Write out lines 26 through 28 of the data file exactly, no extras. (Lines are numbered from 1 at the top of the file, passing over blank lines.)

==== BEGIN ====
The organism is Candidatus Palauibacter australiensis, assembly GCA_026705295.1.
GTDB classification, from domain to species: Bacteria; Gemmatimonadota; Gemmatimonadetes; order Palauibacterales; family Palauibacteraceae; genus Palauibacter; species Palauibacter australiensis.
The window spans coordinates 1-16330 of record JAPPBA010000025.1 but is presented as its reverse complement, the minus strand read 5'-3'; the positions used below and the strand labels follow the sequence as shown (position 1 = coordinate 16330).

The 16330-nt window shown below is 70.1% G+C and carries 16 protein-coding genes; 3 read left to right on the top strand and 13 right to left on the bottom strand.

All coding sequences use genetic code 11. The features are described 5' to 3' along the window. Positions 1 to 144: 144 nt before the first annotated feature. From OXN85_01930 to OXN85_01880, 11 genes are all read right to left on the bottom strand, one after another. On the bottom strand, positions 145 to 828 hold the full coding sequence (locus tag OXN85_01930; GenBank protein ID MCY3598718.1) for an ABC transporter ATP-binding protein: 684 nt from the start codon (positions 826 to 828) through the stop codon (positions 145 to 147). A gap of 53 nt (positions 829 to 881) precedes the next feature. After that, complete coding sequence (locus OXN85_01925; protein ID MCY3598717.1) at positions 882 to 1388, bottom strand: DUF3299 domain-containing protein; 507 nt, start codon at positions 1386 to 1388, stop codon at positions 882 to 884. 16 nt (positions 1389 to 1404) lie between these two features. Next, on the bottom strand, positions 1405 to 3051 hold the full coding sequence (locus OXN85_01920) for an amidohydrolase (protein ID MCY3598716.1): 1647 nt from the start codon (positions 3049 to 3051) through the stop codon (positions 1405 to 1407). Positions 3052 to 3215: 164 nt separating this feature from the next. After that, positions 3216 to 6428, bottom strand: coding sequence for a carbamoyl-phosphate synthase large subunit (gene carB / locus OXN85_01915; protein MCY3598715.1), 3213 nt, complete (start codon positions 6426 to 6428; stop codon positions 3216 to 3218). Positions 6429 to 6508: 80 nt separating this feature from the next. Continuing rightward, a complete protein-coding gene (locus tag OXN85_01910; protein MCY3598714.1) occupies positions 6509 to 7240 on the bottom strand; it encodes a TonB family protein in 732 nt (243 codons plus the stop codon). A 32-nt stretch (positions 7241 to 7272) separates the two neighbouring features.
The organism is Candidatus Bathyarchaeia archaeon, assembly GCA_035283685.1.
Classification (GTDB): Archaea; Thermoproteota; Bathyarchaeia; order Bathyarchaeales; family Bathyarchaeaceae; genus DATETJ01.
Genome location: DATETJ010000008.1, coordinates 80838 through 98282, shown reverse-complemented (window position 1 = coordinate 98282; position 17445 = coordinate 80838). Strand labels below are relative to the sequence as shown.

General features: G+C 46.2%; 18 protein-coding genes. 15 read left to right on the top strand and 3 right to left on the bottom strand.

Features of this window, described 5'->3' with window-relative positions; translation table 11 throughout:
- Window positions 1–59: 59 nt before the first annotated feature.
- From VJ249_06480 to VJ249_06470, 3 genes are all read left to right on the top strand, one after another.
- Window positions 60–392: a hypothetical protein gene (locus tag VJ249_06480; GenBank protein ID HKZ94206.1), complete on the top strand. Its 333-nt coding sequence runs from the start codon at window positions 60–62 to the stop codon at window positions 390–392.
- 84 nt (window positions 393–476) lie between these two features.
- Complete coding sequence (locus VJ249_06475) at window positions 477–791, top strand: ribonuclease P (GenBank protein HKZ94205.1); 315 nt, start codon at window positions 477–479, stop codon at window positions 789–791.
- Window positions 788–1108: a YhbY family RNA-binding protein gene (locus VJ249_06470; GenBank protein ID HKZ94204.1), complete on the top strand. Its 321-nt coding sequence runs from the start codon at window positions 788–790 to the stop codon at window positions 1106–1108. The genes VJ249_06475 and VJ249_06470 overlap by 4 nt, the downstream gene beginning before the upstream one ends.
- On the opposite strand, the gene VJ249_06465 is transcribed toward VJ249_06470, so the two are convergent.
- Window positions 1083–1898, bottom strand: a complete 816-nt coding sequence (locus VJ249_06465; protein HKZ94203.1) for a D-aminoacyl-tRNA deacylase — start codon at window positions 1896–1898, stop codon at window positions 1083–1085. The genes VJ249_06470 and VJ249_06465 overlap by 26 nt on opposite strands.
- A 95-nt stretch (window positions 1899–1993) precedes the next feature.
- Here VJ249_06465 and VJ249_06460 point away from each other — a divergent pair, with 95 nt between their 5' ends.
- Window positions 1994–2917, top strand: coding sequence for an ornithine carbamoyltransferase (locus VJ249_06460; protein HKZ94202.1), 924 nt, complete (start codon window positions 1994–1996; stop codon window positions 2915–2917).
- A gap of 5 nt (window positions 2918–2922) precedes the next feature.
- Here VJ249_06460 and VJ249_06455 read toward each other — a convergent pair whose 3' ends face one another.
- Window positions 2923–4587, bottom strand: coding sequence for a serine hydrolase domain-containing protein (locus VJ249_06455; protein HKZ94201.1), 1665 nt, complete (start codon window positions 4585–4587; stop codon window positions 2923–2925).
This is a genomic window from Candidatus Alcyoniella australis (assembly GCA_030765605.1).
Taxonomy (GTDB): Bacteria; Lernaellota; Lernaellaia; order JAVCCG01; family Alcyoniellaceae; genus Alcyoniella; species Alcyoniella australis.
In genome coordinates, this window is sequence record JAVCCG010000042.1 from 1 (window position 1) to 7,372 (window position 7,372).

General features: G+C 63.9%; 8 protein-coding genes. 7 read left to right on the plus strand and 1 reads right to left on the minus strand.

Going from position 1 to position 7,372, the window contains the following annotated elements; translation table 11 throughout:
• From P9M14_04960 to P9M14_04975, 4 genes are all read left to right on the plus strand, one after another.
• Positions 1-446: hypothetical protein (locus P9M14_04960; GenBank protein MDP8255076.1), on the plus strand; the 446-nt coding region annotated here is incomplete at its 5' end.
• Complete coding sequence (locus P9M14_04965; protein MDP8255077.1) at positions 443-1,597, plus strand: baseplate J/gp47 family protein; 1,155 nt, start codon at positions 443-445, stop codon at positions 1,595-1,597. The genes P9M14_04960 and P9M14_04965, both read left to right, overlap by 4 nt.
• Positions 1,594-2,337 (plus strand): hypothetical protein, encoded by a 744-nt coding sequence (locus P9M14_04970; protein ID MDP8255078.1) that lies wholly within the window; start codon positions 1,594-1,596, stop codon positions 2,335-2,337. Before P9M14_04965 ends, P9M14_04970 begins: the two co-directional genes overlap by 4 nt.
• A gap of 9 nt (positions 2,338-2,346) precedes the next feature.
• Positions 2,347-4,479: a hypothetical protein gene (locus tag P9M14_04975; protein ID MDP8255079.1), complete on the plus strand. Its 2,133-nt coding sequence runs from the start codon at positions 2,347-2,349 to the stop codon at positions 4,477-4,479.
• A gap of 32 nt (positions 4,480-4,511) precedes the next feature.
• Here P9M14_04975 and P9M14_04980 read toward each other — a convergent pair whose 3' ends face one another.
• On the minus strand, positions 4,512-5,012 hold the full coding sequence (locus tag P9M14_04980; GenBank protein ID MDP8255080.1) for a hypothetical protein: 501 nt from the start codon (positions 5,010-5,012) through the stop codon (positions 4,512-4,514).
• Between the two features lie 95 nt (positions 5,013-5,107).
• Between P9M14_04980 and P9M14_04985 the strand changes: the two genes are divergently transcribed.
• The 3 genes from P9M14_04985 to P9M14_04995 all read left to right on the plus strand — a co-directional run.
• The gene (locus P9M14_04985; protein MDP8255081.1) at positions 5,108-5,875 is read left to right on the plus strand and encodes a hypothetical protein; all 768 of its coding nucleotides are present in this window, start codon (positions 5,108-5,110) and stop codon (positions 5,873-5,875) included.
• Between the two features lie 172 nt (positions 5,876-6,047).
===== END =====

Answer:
Taxonomy (GTDB): Bacteria; Lernaellota; Lernaellaia; order JAVCCG01; family Alcyoniellaceae; genus Alcyoniella; species Alcyoniella australis.
In genome coordinates, this window is sequence record JAVCCG010000042.1 from 1 (window position 1) to 7,372 (window position 7,372).

General features: G+C 63.9%; 8 protein-coding genes. 7 read left to right on the plus strand and 1 reads right to left on the minus strand.